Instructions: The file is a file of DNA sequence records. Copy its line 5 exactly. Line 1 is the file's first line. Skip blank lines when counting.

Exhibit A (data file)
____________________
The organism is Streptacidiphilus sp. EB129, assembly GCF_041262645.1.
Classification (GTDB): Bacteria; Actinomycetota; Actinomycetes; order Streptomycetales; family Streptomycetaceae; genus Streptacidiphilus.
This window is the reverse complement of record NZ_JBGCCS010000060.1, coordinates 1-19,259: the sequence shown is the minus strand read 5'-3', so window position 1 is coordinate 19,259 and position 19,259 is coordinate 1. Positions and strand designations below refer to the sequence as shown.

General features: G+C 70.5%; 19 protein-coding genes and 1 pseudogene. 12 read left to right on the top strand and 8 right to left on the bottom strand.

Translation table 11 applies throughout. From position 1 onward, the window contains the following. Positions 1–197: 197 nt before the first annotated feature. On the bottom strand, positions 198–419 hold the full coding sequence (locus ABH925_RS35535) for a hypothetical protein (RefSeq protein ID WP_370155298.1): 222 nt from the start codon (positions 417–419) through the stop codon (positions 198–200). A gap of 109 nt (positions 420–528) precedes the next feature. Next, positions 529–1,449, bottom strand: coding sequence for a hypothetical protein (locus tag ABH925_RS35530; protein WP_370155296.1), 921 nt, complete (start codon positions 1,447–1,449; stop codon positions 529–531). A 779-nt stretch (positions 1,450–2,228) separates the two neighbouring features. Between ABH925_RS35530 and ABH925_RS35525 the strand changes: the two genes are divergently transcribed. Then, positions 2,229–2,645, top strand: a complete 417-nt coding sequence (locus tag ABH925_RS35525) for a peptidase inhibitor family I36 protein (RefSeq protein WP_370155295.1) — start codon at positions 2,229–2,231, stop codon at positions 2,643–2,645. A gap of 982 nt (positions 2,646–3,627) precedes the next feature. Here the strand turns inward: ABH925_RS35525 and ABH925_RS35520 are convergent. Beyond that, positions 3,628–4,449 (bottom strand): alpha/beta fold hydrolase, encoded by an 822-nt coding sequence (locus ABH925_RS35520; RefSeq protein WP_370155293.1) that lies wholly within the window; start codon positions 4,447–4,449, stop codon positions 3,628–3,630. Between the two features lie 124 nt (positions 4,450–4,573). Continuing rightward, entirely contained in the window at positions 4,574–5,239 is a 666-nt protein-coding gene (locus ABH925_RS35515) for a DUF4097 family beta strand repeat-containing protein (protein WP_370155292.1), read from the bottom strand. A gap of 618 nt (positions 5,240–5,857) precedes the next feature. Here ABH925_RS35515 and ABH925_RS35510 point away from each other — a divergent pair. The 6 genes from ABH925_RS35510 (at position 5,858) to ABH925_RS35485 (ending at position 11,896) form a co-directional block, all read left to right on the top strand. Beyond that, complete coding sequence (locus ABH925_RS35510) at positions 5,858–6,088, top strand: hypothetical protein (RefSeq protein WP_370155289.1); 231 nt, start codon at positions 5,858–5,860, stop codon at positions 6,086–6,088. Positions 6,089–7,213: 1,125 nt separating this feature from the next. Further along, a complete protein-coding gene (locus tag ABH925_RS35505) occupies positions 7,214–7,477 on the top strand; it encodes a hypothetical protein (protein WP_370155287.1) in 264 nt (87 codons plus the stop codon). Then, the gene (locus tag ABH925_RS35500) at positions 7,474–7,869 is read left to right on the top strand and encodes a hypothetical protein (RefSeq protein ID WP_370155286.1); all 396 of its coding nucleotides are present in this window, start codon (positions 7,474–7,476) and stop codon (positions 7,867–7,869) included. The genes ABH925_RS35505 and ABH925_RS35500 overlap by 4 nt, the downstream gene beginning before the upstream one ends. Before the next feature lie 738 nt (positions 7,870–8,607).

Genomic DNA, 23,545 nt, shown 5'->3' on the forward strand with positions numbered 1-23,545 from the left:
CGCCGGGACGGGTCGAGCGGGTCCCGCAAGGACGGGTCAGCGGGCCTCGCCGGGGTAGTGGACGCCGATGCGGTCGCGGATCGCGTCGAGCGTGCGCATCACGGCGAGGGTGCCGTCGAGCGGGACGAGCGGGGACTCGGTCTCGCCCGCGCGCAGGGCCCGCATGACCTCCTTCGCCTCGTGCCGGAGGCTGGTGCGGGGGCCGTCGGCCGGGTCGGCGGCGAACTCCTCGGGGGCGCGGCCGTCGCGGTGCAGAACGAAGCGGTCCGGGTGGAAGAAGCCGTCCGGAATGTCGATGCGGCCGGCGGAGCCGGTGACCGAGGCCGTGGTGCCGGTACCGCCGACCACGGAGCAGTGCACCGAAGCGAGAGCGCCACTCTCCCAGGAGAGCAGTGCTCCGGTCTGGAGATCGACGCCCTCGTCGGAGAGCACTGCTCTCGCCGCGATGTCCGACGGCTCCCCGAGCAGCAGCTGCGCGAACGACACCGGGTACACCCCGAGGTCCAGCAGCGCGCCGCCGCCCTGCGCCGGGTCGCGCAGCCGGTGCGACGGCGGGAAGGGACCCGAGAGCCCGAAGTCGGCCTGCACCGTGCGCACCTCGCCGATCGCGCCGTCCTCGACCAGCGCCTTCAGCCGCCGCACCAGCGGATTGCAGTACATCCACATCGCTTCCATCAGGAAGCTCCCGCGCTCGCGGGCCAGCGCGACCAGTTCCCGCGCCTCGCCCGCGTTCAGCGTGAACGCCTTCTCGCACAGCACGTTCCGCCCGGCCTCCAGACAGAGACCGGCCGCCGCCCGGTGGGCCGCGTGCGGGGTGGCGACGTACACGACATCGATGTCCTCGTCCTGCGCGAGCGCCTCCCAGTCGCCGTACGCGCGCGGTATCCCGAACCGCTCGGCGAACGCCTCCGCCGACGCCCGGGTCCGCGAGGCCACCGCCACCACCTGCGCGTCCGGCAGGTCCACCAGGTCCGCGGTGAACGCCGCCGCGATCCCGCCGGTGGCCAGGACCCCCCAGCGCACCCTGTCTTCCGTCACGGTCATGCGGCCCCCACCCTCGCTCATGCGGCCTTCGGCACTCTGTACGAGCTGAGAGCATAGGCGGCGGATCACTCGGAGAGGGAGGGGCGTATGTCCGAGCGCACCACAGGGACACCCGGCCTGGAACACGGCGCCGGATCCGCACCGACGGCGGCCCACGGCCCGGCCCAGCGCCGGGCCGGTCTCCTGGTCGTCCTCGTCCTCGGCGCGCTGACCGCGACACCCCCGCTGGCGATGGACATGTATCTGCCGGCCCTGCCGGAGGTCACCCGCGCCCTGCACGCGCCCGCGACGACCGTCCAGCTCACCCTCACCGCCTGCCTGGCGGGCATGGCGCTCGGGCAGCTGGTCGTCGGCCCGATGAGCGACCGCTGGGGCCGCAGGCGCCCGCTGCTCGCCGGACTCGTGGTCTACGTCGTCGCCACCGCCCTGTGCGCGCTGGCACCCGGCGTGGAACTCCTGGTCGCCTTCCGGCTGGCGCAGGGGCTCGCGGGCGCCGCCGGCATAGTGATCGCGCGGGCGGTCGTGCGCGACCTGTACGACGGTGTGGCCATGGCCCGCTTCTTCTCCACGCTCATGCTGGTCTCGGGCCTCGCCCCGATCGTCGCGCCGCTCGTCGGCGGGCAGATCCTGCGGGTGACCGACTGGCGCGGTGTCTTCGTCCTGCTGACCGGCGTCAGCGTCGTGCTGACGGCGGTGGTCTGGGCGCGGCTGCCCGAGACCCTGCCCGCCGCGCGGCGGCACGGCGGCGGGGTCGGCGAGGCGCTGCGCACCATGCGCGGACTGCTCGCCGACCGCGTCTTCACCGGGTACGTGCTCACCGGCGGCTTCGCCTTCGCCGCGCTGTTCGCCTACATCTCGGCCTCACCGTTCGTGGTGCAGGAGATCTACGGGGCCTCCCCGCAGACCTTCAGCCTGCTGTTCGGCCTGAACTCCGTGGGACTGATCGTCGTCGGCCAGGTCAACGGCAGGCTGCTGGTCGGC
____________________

Translation table 11 applies throughout. From position 1 onward, the window contains the following. Positions 1–197: 197 nt before the first annotated feature. On the bottom strand, positions 198–419 hold the full coding sequence (locus ABH925_RS35535) for a hypothetical protein (RefSeq protein ID WP_370155298.1): 222 nt from the start codon (positions 417–419) through the stop codon (positions 198–200). A gap of 109 nt (positions 420–528) precedes the next feature. Next, positions 529–1,449, bottom strand: coding sequence for a hypothetical protein (locus tag ABH925_RS35530; protein WP_370155296.1), 921 nt, complete (start codon positions 1,447–1,449; stop codon positions 529–531). A 779-nt stretch (positions 1,450–2,228) separates the two neighbouring features. Between ABH925_RS35530 and ABH925_RS35525 the strand changes: the two genes are divergently transcribed. Then, positions 2,229–2,645, top strand: a complete 417-nt coding sequence (locus tag ABH925_RS35525) for a peptidase inhibitor family I36 protein (RefSeq protein WP_370155295.1) — start codon at positions 2,229–2,231, stop codon at positions 2,643–2,645. A gap of 982 nt (positions 2,646–3,627) precedes the next feature. Here the strand turns inward: ABH925_RS35525 and ABH925_RS35520 are convergent. Beyond that, positions 3,628–4,449 (bottom strand): alpha/beta fold hydrolase, encoded by an 822-nt coding sequence (locus ABH925_RS35520; RefSeq protein WP_370155293.1) that lies wholly within the window; start codon positions 4,447–4,449, stop codon positions 3,628–3,630. Between the two features lie 124 nt (positions 4,450–4,573). Continuing rightward, entirely contained in the window at positions 4,574–5,239 is a 666-nt protein-coding gene (locus ABH925_RS35515) for a DUF4097 family beta strand repeat-containing protein (protein WP_370155292.1), read from the bottom strand. A gap of 618 nt (positions 5,240–5,857) precedes the next feature. Here ABH925_RS35515 and ABH925_RS35510 point away from each other — a divergent pair. The 6 genes from ABH925_RS35510 (at position 5,858) to ABH925_RS35485 (ending at position 11,896) form a co-directional block, all read left to right on the top strand. Beyond that, complete coding sequence (locus ABH925_RS35510) at positions 5,858–6,088, top strand: hypothetical protein (RefSeq protein WP_370155289.1); 231 nt, start codon at positions 5,858–5,860, stop codon at positions 6,086–6,088. Positions 6,089–7,213: 1,125 nt separating this feature from the next. Further along, a complete protein-coding gene (locus tag ABH925_RS35505) occupies positions 7,214–7,477 on the top strand; it encodes a hypothetical protein (protein WP_370155287.1) in 264 nt (87 codons plus the stop codon). Then, the gene (locus tag ABH925_RS35500) at positions 7,474–7,869 is read left to right on the top strand and encodes a hypothetical protein (RefSeq protein ID WP_370155286.1); all 396 of its coding nucleotides are present in this window, start codon (positions 7,474–7,476) and stop codon (positions 7,867–7,869) included. The genes ABH925_RS35505 and ABH925_RS35500 overlap by 4 nt, the downstream gene beginning before the upstream one ends. Before the next feature lie 738 nt (positions 7,870–8,607).